Ebony Marshall-Oliver stars in Neat, a companion piece of sorts to playwright Charlayne Woodard’s Pretty Fire.
Ebony Marshall-Oliver stars in Neat, a companion piece of sorts to playwright Charlayne Woodard’s Pretty Fire.

Actor Ebony Marshall-Oliver was born and raised in a small south Louisiana town called Donaldsonville, although her family had moved to Atlanta by the time she was in high school. At 35, Marshall-Oliver is too young to have witnessed the major civil rights struggles that consumed the South in the 1950s and ’60s, but she does recall one ominous remnant of racial segregation that lingered in her hometown.

“When I was a little girl, there was a pool for white people and a pool for black people” in Donaldsonville, she said. “Even in the ’80s, they were still separate. I don’t recall that black people were officially told they couldn’t swim in the white pool, but you knew you weren’t supposed to. It was a given.”

Marshall-Oliver has revisited a lot of her own memories, as well as those of her parents and grandparents, while rehearsing for the current one-woman show Neat at Jubilee Theatre. Written by actor and playwright Charlayne Woodard, the production is a sequel of sorts to Woodard’s similarly autobiographical Pretty Fire, which Marshall-Oliver performed last year at Jubilee to critical acclaim and sold-out houses. Both shows chronicle Woodard’s complex coming-of-age as an African-American woman in Albany, N.Y., and her experiences in Savannah, Ga., where as a child she visited family at the height of clashes over Jim Crow laws, school desegregation, and voting rights. Neat explores Woodard’s observations and experiences of race in both the North and the South, focusing on the 1960s and early ’70s when she was a teenager and a young adult. The show requires its star to play multiple characters of both genders and various ages, races, and social backgrounds.

Modern Lights

Marshall-Oliver, who moved to Fort Worth in 2002 to work as a backup singer for gospel musician Gary Oliver (she later married his son), has seven or eight Jubilee shows under her belt but had never performed a one-woman show before Pretty Fire. Interestingly, Woodard herself refused to do another solo production for several years after that play became a huge hit –– she found the responsibility of carrying a whole show by herself too daunting. In contrast, Marshall-Oliver said that both Pretty Fire and Neat are particularly suited to her own strengths as a performer.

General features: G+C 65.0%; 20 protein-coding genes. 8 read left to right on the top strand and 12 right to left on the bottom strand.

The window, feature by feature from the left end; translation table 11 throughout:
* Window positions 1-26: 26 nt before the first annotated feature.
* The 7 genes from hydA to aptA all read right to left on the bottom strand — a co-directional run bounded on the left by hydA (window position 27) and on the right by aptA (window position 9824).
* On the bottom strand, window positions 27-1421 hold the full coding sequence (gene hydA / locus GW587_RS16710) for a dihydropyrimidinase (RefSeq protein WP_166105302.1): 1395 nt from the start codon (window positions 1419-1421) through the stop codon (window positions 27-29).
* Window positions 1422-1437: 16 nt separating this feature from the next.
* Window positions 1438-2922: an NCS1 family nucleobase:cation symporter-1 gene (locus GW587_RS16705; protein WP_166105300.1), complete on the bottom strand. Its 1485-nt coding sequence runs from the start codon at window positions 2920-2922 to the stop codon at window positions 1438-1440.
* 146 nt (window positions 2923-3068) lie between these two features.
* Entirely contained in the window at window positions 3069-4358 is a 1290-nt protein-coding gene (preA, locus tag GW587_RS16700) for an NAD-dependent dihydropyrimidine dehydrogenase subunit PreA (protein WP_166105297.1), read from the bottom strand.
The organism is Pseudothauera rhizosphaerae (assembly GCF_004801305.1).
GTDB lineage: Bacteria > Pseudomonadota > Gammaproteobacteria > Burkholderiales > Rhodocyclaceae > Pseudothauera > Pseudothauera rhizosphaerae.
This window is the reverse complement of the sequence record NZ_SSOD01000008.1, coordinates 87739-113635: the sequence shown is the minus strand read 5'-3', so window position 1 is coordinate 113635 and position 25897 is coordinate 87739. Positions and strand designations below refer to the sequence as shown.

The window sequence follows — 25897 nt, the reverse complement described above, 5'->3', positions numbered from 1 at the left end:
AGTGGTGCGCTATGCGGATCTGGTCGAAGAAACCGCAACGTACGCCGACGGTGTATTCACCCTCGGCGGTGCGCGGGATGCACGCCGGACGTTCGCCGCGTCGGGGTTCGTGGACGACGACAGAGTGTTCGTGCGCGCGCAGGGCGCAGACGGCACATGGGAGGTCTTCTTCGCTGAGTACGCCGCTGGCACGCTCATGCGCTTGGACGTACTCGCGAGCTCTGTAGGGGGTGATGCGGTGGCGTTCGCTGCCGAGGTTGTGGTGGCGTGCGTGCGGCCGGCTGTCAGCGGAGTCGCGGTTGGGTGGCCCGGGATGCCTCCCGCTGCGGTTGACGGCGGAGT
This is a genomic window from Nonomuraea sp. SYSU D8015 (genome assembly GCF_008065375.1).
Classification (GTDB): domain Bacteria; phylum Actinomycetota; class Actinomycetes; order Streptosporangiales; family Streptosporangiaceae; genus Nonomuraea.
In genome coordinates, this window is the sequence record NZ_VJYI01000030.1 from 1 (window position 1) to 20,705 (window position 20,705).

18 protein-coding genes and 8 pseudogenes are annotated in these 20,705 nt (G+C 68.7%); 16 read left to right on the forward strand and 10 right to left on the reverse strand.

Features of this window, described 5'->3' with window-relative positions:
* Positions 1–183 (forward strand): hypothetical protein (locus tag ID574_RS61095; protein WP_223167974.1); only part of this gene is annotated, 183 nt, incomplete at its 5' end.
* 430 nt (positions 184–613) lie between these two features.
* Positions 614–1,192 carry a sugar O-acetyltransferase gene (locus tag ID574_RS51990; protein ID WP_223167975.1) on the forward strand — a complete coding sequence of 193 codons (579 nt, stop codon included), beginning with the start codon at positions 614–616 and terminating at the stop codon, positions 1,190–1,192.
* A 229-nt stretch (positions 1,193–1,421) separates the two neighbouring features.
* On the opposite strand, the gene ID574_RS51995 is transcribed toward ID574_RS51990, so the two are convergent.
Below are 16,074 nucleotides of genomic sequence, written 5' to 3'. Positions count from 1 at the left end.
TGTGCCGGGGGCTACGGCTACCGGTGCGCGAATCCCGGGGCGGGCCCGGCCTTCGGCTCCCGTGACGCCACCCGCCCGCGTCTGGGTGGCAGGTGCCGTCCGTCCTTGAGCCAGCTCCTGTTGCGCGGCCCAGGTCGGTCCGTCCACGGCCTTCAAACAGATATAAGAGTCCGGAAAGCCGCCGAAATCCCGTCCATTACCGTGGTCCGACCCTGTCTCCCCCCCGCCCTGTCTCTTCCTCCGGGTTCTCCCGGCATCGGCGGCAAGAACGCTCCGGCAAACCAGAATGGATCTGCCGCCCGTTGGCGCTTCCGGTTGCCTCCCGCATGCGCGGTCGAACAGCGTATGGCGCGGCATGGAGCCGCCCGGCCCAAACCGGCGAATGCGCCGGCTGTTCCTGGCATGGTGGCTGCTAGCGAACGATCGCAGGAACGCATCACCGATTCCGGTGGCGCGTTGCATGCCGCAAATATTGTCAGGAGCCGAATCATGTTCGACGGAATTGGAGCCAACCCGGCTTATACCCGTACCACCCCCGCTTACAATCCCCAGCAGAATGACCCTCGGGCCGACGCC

“From the [first] time I remember, I’ve always been a person who imitates other people,” she said. “Since I was a girl, people have thought I was naturally quiet and shy. I’m not. When I’m in a new environment, I sit back and observe. That helped me in developing these characters. … I had specific people from my own life that I used as models for the characters [in Woodard’s shows]. My own grandmother, my father, a friend of mine –– they all made it easier for me to find the physicalities of these people. And [Woodard’s] writing is so smart and easy to read and get into.”

Even more than Pretty Fire, Neat is bold in its assertion that racism has been a stain on the entire country, not just the South, where so many of the battles for equality played out in such ugly public episodes. Neat contains a particularly painful event from Woodard’s high school years in Albany: Along with some of her peers, she formed a black student alliance that asked the school district to use African-American history books already approved for the state universities. They scheduled a meeting with administrators in the school auditorium. The administrators didn’t show, but police in riot gear did. They busted down the doors and arrested several of the students. The local TV news broadcast in Albany later reported that police had quelled a riot among black high schoolers who were angry that “soul food” wasn’t being served in the cafeterias.

Given such outrageous and provocative anecdotes, is it difficult for Marshall-Oliver to maintain any kind of artistic distance from the material in Neat? Is it even desirable for an artist to keep a disciplined remove from someone else’s carefully composed memories and experiences? To put it more bluntly: As she performs the show night after night, how does Marshall-Oliver keep from getting really pissed off about some of the events that affected the playwright so personally?

“You have to have some kind of emotional investment,” in the piece, she said. “Otherwise the audience won’t believe what you’re saying. So, yes, there is a bit of how I personally feel about these situations. And it’s clear from the writing how [Woodard] felt about what happened. But you have to find a way to bring those elements together, to make it as authentic an experience as you can for the audience.”




Thru Nov 10 at Jubilee Theatre, 506 Main St, FW. $18-25. 817-338-4411.